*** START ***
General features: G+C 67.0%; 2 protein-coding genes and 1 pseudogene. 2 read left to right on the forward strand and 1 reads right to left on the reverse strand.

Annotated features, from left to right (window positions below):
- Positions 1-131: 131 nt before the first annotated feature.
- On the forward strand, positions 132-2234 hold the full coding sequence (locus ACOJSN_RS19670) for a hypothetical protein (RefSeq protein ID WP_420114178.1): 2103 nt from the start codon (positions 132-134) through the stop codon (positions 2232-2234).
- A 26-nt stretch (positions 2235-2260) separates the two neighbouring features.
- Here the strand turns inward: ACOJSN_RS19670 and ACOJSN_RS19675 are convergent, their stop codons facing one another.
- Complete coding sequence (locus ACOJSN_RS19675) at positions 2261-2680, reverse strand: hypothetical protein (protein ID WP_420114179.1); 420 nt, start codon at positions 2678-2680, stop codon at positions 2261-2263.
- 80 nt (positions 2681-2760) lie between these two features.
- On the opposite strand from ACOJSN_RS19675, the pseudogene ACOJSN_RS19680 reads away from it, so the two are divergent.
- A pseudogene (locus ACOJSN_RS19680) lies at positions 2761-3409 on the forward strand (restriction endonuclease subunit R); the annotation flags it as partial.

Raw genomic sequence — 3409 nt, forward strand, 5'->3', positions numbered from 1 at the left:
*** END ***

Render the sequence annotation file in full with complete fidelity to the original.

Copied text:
General features: G+C 67.0%; 2 protein-coding genes and 1 pseudogene. 2 read left to right on the forward strand and 1 reads right to left on the reverse strand.

Annotated features, from left to right (window positions below):
- Positions 1-131: 131 nt before the first annotated feature.
- On the forward strand, positions 132-2234 hold the full coding sequence (locus ACOJSN_RS19670) for a hypothetical protein (RefSeq protein ID WP_420114178.1): 2103 nt from the start codon (positions 132-134) through the stop codon (positions 2232-2234).
- A 26-nt stretch (positions 2235-2260) separates the two neighbouring features.
- Here the strand turns inward: ACOJSN_RS19670 and ACOJSN_RS19675 are convergent, their stop codons facing one another.
- Complete coding sequence (locus ACOJSN_RS19675) at positions 2261-2680, reverse strand: hypothetical protein (protein ID WP_420114179.1); 420 nt, start codon at positions 2678-2680, stop codon at positions 2261-2263.
- 80 nt (positions 2681-2760) lie between these two features.
- On the opposite strand from ACOJSN_RS19675, the pseudogene ACOJSN_RS19680 reads away from it, so the two are divergent.
- A pseudogene (locus ACOJSN_RS19680) lies at positions 2761-3409 on the forward strand (restriction endonuclease subunit R); the annotation flags it as partial.

Raw genomic sequence — 3409 nt, forward strand, 5'->3', positions numbered from 1 at the left: